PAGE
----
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Hunting season and frost

Frosty leavesThree weeks ago, I thought for sure the frost was going to come early.  I scurried, I picked, I covered, I mulched.  But the temperature only dropped to 33 that night, and then warm days set in until I forgot all about the frost. 

Then, last night, the frost snuck up on me and took me by surprise.  I woke up to a sparkling white "lawn", the okra plants drooping, the last few tomatoes nipped back.  Now I scurried again --- this time to hurry up and get the rest of my garlic in the ground.  I'd been waiting on a new garden spot to dry out from a recent rain, but decided to save that spot for something else and instead planted in existing raised beds (with much drier soil) which were suddenly empty since the watermelons, green beans, and okra that used to live there bit the dust last night. 

While I planted, I was surprised to hear a steady rustling in the driveway which materialized into two men in camouflage.  I ran inside to get Mark (and don a bra) --- it's an unusual occurrence that we see uninvited visitors since the half mile walk to our house deters most.  These two guys were neighbors who we let hunt deer on our property last year, coming out to see if they could hunt again.  Since the deer are vastly overpopulated in our region (and eat my garden like crazy), we were glad to see them and quickly assented.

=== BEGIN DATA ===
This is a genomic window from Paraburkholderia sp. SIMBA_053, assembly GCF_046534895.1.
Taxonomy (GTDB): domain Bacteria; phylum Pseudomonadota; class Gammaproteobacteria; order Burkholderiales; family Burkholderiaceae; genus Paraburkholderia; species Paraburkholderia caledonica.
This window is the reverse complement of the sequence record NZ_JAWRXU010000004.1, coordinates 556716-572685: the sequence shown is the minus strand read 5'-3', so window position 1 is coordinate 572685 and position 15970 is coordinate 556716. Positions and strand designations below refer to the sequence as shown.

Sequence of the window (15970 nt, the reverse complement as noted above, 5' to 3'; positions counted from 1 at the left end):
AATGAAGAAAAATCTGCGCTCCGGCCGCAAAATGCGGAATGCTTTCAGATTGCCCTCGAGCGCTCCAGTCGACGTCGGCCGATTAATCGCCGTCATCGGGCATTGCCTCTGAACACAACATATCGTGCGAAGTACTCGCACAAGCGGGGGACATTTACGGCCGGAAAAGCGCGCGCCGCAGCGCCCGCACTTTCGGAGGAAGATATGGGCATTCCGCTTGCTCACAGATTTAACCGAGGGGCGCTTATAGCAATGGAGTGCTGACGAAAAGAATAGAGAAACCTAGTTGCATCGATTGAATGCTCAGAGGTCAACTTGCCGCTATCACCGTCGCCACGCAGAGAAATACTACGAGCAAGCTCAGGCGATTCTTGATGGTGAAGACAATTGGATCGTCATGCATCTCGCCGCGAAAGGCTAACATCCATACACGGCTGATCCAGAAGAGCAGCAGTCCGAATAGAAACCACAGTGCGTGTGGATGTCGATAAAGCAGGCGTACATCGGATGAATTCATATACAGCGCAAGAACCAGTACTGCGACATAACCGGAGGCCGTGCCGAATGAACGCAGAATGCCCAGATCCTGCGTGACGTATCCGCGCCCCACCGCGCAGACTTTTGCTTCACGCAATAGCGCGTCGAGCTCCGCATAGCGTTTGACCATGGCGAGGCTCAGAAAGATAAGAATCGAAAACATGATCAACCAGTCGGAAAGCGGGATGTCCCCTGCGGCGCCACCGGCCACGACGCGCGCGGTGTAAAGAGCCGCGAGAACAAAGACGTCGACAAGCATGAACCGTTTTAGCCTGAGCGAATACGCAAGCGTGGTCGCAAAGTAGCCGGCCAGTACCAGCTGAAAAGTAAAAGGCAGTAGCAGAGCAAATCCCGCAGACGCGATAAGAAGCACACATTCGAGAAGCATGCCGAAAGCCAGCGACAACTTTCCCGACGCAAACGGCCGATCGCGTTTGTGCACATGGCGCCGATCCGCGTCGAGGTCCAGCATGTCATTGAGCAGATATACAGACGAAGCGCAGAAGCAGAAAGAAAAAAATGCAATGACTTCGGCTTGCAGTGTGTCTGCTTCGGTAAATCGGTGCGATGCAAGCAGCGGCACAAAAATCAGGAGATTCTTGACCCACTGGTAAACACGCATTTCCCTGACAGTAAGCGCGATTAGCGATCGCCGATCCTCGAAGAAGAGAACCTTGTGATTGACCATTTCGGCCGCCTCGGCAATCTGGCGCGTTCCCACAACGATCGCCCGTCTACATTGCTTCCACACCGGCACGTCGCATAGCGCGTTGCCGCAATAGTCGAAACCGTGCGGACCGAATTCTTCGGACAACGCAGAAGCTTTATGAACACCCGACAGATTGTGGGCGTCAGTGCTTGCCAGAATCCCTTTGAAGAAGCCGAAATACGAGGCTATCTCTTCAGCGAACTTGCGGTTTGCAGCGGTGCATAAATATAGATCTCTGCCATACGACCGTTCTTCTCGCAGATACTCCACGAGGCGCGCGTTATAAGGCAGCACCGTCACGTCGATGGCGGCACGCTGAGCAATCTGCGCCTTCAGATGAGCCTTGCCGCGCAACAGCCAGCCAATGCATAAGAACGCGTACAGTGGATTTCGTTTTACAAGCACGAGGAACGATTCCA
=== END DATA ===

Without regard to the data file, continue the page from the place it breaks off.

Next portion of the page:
Frosty leavesOne of the men mentioned that he'd lost his second job, and was also battling cancer, and has two kids to feed.  I asked if I could send him home with some produce.  Sweet potatoes?  No, his kids wouldn't eat them.  Greens?  He had plenty in his own garden.  Green peppers?  There I hit the jackpot, since I have dozens of green peppers which must be eaten ASAP and don't really like them.  So I picked him a couple dozen, wishing I could do more.  It seems like he should be able to get a special hunting license which allows him to hunt out of season due to his need and the deer overpopulation....

The visitors told us that another neighbor whose property begins where our property ends recently killed a bear and a "black panther" on his land.  I'm glad to hear that they're really here --- I know that a real farmer would consider them a threat, but I'd rather share my property with any large predators who can survive here.  On the other hand, I'm a bit devastated that they got shot, especially the bear since I wonder if it was the mother of the cub Lucy (our dog) treed this summer.

Hunting season and frost --- I guess summer is really over.



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